Students crossing Lindsey onto the South Oval late in the week may sometimes feel a light thumping in their chest, the result of heavy bass reverberating between the buildings lining each walkway.
Those who make their way toward Bizzell Memorial Library will more clearly pick out iconic tunes from ZZ Top, Black Sabbath and The Beatles projected from an amp setup in the shadow of William Bizzell’s statue — accompanied by the black-clad, long-haired, rocking-and-rolling figure of Andrew Yoon, OU’s very own (bass) guitar hero.
“I do it as kind of a stress reliever — it’s a good way for me to blow off steam,” said Yoon, a management information systems senior and Norman local. “I kind of compare it to, say, going with your friends, the golf range or gun range or something like that, and it’s been a great creative outlet for me.”
No effort is spared for his impromptu performances, Yoon said. He always makes sure to bring his amps, guitar and, most importantly, excitement.
“As a musician who has performed on stage, I do really enjoy it whenever the band is into it, and I don't necessarily care what kind of music is being played. If I can find a way to groove, I like doing that,” Yoon said. “Especially if I go to shows, I want to see energetic people. I go (to the oval) because I don’t think my room necessarily has the space to accommodate me jumping around.”
Yoon said he typically tries to get out and play toward the end of the school week on Thursday or Friday afternoons. Ashley Newton, an assistant professor of accounting at OU who taught Yoon, said Yoon’s public performances are part of his outgoing and friendly personality.
“He has this unique ability to relate to anyone,” Newton said. “One day he was playing ‘Cat Scratch Fever’ (by Ted Nugent), and on another occasion after that we got into a conversation about how much we both like cats.”
Khoi Trinh, a natural gas engineering and management graduate student, said he met Yoon when he was eating lunch during his sophomore year. Yoon approached him after noticing Trinh wore a band T-shirt he recognized.
“He’s a lot,” Trinh said. “He’s a really good guy, and he’s a lot, in a good way. I went out (to play on the oval) with him once for an hour in the heat, and I was just like, ‘How do you do this?’”
Although he is unabashed during his South Oval performances, often hopping along to the music, Yoon said he is not totally fearless.
“Believe it or not, I do get moments of stage fright, man,” Yoon said. “I had that one time I choked up during a piano recital ... on campus at Catlett (Music Center).”
Yoon said he’s also played several venues around Norman and Oklahoma City as a backup bassist with local bands Useless Randy and On Holiday, and has even gone on months-long tours into Texas with stops in Arlington and San Antonio. While he said playing full time would be an attractive career, Yoon currently has plans to remain a fill-in for bands seeking a bassist temporarily.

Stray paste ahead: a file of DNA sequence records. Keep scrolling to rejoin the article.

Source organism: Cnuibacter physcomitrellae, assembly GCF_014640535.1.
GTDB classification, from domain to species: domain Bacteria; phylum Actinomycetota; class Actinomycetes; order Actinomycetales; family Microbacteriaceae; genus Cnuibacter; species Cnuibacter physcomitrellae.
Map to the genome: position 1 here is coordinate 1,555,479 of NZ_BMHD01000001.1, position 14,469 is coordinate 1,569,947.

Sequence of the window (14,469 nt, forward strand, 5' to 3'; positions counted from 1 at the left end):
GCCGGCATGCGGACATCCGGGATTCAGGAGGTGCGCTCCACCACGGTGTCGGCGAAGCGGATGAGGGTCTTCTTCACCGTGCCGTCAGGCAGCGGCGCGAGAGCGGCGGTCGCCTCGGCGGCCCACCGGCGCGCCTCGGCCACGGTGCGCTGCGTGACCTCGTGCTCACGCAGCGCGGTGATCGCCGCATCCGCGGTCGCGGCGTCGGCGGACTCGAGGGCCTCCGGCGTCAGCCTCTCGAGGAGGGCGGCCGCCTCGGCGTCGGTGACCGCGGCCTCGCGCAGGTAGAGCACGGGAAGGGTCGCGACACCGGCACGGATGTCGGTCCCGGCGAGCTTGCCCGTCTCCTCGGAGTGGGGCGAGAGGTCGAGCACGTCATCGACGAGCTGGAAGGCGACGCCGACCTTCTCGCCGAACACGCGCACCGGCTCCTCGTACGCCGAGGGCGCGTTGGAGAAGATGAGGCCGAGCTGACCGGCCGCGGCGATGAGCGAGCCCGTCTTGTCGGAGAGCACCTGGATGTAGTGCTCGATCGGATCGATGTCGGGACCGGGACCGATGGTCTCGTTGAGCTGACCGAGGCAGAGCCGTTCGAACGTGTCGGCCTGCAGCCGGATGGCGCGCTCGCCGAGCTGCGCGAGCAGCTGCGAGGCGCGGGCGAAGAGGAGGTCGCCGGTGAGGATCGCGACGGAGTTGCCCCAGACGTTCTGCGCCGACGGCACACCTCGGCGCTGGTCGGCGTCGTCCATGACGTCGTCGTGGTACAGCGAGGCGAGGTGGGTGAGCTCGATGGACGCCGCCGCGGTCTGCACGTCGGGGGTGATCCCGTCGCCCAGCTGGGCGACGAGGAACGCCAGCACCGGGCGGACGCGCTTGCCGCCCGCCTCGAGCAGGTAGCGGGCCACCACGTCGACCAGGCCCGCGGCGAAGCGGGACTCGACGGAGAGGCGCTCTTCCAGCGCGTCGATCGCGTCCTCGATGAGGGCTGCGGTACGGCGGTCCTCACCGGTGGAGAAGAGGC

“I like to think I can adapt easily to situations and to play in different bands with different kinds of music styles and genres,” Yoon said. “I've played with a death metal band, I played with an alternative rock band, a punk rock band — I really enjoy it.”
Despite currently favoring the bass guitar, Yoon said he has a deep musical background. His parents would listen to and play compositions from classical music titans like Beethoven and Mozart, and piano was one of the first instruments he learned to play.
“If it wasn’t that kind of stuff we were listening to, it would be Roy Orbison, The Beatles, Elvis Presley, so I love that kind of music,” Yoon said.
Alongside several years of piano, Yoon said he also played clarinet and tenor saxophone. He only took up bass guitar following a chance encounter, Yoon said.
“My friend, Joey, he’s a drummer for this band called Locust Grove out of Oklahoma City. It’s a southern metal band,” Yoon said. “I was just hanging with him, and he had a bass at his place, nobody touching it, and I don’t know if it was a sign or something, but I was like, ‘Hey man, is anyone using that bass right now?’”
The tendency for people to overlook the bass guitar’s role in a band was part of his fascination with the instrument, which Yoon called the “unsung hero” behind the more popular lead guitars. Some of the first songs Yoon learned featured notable bass guitar lines, he said.
“I think one of the first songs I learned to play completely on bass guitar was 'Gimme Shelter' by the Rolling Stones,” Yoon said. “One of the most fun songs I love playing along to is 'Panic Station' by Muse. When I first heard that song I was just like, ‘Man, that’s groovy,’ you know?”
While he did not expect to become a minor celebrity, Yoon said, he appreciates that some people on campus enjoy his music enough to recognize him around Norman.
“I've been very surprised at the amount of people who seem to recognize me at this point now," Yoon said. "There was a lady on the bus about a week ago, and I started chatting with her because she had a band shirt on, and then she's like, ‘Oh, my gosh, are you the bass guy on the South Oval?’ She started bugging out, like ‘Oh, my God, my boyfriend's not gonna believe who I ran into on the bus tonight!’”
Yoon is hoping to graduate in December, but said he plans to continue playing for both himself and the students on the oval during the time he has left at OU.
“I had been doing it with the kind of approach where most of it was like yeah, I just wanted to play,” Yoon said, “but I guess over time it shifted to where people are also noticing this and saying nice things about it. So then it just became like, ‘You know what? Yeah, let’s start playing for the people.’”